(AUTHOR'S NOTE: The following is the first of a three-part series having to do with a western swing to hunt deer, duck and pheasant; and to fly fish for brown and rainbow trout.)

KIRBYVLLE, Texas – A few miles from here you will find Rock Creek Ranch where trophy deer abound which attracts hunters from all over the country with a mission to take home both a nice rack for their man cave along with enough venison to throw a party for everyone on the block and then some.

A friendship with a long-time Georgia fan, Billy Sage, led to an introduction to a salt-of-the-earth family with the consummate love of the outdoors and an abiding affinity for the study, research and cultivation of white-tailed deer. “White-tailed deer are my passion,” Richard Burch said recently as he drove his Ranger Polaris deep into the woods in East Texas which has been the family home for generations.

Richard and his twin brother A. J. operate the ranch in association with their parents, Jerry and Daphnne. Jerry is a seasoned hunter and an astute businessman who learned about the woods and wildlife from his late father Tommy, a member of the Texas Forestry Hall of Fame.

When Richard and A. J. decided they wanted to offer prized white-tailed trophy hunting to passionate hunters, they went to their grandfather with their plan. The patriarch of the family, an avid deer hunter all his life, was excited but didn’t want to show it.

Wanting to make sure that his grandsons were good businessmen, he told them they would have to invest their own money into the grand scheme and that they would underscore wildlife conservation practices and that it was necessary that they be good neighbors. “He believed in us, he liked our concepts. He just wanted to make sure we were committed,” Richard said.

Tommy Burch was a logger and a very successful one. Timber Harvesting Magazine named his company, “B & W Logging Contractors, Inc.,” the 2002 logging business of the year. His memory is recalled by the story of that citation which proudly hangs on the wall by the fireplace in the lodge at Rock Creek.

One trip here and you quickly realize that the grandsons would have made the grandfather proud. In addition to being successful businessmen, they have made it a family affair which was very important to the grandfather. Their mother Daphnne is exceptional in the kitchen, occasionally getting an assist from A. J.’s girlfriend, Sayde which causes hunters to often say a meal with Daphnne’s touch “makes” the Rock Creek experience.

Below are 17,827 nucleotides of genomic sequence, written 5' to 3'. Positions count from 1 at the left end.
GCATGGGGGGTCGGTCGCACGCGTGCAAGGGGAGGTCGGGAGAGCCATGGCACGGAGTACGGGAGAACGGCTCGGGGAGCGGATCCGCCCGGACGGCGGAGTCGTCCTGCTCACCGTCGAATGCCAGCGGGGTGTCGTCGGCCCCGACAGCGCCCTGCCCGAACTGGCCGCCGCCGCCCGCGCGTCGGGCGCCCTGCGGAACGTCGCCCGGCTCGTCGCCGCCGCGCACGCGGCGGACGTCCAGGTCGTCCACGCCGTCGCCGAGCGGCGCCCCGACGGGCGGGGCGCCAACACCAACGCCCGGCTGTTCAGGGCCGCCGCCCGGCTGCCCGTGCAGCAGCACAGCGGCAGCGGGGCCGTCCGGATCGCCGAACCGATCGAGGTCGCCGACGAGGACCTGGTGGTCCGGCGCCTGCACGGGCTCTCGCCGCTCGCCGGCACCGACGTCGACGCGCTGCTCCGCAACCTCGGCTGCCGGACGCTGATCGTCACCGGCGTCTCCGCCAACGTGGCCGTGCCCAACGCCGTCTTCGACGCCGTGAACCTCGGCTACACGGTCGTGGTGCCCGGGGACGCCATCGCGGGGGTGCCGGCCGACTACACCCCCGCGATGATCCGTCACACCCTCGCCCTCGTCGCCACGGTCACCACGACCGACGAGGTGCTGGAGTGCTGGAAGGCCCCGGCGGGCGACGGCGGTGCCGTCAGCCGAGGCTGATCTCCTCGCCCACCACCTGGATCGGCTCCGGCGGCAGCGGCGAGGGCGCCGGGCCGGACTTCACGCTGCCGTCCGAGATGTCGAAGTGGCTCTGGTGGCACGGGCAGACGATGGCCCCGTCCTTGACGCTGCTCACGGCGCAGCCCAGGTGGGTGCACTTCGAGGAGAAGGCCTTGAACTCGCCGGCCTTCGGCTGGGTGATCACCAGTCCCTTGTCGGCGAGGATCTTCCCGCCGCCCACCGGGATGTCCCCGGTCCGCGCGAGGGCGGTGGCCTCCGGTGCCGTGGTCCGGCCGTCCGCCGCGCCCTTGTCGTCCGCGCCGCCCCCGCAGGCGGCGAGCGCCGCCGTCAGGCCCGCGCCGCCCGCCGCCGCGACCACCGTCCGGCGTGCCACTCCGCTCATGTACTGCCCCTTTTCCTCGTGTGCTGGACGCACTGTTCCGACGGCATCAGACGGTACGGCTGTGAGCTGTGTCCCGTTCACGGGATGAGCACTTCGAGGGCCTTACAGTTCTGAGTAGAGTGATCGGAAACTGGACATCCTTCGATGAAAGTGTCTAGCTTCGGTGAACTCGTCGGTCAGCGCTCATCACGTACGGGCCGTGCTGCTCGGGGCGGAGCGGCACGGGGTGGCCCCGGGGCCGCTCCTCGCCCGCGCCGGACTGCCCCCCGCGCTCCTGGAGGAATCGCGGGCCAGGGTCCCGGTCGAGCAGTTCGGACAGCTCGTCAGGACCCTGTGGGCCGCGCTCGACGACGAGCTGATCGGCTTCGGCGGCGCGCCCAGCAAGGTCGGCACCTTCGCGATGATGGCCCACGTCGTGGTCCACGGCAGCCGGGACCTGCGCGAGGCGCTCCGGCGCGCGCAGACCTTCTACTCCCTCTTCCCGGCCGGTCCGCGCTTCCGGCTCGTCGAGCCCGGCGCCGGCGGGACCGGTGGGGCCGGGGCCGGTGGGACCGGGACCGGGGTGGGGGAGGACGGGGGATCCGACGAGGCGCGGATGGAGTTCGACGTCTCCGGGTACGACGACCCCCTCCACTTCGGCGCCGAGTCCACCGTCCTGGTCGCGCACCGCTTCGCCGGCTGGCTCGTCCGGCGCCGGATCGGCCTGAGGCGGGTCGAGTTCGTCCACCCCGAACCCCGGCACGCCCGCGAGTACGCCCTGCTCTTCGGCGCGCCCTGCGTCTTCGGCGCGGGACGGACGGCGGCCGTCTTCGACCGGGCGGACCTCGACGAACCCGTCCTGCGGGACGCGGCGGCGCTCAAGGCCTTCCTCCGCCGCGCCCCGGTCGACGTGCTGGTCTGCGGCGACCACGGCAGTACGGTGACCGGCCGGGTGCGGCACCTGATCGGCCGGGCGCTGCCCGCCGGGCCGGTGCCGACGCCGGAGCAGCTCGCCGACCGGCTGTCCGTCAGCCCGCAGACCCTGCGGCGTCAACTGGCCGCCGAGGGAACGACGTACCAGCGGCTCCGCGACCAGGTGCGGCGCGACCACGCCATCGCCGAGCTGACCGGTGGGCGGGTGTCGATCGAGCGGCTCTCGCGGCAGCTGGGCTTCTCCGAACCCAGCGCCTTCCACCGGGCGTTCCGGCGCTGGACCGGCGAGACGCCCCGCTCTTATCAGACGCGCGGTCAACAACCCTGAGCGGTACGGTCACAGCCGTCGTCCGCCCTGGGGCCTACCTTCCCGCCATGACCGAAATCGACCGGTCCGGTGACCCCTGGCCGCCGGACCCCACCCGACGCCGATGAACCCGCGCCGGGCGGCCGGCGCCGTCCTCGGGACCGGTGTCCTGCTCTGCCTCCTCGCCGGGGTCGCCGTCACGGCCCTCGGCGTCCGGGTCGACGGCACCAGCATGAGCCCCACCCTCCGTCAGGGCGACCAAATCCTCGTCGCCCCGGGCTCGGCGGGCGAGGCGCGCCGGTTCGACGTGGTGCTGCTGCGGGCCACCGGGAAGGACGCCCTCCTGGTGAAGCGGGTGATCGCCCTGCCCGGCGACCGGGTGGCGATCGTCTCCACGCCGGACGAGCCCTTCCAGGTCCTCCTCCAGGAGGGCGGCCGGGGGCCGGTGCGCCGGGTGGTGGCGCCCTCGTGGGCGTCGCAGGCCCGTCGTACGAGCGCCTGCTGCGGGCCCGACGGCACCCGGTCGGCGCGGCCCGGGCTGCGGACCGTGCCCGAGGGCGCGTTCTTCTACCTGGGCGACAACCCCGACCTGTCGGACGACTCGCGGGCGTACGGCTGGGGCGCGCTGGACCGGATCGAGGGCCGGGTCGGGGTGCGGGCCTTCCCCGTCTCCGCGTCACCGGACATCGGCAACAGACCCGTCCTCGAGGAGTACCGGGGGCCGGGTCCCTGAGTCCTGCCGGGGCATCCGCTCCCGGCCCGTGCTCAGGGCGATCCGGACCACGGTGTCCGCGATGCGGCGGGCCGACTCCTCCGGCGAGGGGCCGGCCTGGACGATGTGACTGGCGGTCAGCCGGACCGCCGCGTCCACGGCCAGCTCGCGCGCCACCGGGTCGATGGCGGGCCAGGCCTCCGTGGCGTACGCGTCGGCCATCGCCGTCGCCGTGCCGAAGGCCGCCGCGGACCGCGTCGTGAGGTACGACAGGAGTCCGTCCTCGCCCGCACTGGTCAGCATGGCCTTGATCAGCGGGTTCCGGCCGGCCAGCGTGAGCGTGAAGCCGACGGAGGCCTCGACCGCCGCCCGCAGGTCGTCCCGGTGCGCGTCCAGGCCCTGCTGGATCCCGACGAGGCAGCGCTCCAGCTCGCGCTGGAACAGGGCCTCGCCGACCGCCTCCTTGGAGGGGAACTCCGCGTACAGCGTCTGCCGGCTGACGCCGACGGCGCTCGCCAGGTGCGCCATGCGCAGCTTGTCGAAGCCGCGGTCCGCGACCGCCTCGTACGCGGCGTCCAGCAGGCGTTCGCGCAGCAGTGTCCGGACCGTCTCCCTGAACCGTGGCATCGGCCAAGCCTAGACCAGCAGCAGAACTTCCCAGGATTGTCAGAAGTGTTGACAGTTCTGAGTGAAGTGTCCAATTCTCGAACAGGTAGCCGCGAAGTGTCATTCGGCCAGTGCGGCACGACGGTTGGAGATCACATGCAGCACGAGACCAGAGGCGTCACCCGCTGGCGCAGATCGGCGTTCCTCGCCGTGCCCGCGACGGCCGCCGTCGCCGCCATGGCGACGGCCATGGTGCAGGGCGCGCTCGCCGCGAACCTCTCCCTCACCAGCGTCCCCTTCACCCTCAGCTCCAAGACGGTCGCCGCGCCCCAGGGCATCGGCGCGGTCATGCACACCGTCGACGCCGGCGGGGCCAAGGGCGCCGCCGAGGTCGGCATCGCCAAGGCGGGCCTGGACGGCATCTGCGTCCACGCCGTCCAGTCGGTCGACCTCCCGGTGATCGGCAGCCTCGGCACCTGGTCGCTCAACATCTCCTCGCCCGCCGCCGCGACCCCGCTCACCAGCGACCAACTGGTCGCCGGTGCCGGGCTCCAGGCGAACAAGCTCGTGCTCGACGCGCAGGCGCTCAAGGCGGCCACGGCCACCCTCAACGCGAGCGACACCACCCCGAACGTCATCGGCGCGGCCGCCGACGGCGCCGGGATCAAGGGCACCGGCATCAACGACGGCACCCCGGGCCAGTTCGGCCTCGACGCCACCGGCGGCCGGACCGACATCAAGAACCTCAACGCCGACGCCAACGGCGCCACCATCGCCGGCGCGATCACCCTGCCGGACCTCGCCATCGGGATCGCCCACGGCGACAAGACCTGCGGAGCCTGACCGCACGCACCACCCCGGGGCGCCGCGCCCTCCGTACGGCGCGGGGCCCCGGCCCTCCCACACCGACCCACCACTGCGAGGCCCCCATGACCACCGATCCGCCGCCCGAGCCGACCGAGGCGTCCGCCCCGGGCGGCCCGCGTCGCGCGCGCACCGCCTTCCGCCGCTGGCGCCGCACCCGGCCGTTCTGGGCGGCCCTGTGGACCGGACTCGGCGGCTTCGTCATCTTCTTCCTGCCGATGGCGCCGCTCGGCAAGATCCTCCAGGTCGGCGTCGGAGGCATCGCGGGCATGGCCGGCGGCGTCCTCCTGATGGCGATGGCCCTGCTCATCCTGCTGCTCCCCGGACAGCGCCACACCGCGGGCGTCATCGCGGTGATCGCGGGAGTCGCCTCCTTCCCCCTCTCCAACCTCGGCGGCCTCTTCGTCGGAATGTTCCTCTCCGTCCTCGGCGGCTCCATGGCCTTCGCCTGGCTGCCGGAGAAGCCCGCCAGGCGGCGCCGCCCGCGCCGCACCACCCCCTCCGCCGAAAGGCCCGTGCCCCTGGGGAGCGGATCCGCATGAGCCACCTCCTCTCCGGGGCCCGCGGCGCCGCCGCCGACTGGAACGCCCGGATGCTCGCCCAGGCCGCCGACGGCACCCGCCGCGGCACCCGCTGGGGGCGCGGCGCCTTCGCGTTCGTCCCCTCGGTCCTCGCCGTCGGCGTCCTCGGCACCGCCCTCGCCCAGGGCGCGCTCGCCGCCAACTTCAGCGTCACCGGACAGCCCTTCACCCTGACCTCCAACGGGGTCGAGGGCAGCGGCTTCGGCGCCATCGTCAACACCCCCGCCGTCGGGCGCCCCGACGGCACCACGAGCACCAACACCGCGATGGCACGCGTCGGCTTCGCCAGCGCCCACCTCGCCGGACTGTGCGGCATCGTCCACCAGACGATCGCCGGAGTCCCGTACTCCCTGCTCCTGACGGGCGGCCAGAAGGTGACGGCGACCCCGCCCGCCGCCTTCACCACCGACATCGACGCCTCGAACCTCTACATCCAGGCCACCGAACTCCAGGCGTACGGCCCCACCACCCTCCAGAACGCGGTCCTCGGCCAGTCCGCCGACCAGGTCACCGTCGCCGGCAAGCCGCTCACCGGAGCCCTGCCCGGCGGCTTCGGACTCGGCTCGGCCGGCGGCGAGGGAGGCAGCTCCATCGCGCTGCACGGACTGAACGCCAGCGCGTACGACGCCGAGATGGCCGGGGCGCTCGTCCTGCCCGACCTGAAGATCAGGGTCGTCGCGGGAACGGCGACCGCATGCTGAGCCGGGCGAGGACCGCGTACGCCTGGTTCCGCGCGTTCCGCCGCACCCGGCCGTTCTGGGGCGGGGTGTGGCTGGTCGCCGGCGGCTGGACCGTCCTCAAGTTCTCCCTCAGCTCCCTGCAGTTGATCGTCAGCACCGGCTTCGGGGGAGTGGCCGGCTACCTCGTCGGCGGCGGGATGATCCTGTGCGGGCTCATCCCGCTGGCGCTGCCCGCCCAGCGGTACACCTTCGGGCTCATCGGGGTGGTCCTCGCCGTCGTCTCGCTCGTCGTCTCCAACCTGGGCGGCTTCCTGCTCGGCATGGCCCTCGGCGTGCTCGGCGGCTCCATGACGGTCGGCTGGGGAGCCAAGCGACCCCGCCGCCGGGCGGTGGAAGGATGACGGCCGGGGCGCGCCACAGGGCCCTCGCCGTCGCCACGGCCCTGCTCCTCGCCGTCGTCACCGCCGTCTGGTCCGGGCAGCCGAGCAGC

Deer hunting takes place in early morning and late afternoon which offers plenty of time for conversation in the blinds. Blinds at Rock Creek Ranch are all of stand-alone construction which are ground level. The Burches refuse to build blinds the most traditional way—attach platforms to trees. Beyond the legal implications, Richard and A. J., compassionate young men, could not emotionally cope with an accident to a hunter. If any family ever lived by the golden rule, it would be the Burch family.

Richard and A. J. enjoy deer talk with an accent on familial traditions and excursions. They are avid Houston Astros fans and often make the three-hour trip to Houston to take in games. Getting to the World Series this year put the entire family on a high, especially paternal grandmother Velma who never misses an Astros game on TV—unless she happens to be in attendance at Minute Maid Park.

They are now college football fans with an Astros-like affection for the Georgia Bulldogs. That, of course, came about when Richard married Kalee, Billy and Mitzi Sage’s daughter. It didn’t take long for the Burch family to make plans to travel to Athens to see a game between the hedges.

“We believe in hard work,” Richard said early one morning, “but we also believe in enjoying life. We love the outdoors, and it has been such a wonderful experience to meet so many people, many who come from far-away places, who enjoy white-tailed deer hunting like we do.”

Native to North America, there are more white-tailed deer in Texas than any state or province in Canada—an estimated four million. That is why deer hunters flock to Texas every year. You may recall that Braves Hall of Fame third baseman, Chipper Jones, developed his 10,000-acre white-tailed ranch on the other side of the state at Carrizo Springs.

If you are interested in an unparalleled outdoor experience and you are keen on white-tailed deer hunting, you would do well to come this way. The hunting is superb (even a novice like the author of this piece has a 26 point buck ready for mounting); as already noted, the hospitality is unequaled. I made friends with Daphnne right away. I’ll soon be shopping for a bigger belt.

Loran Smith is a UGA announcer and a columnist for Mainstreet Newspapers.

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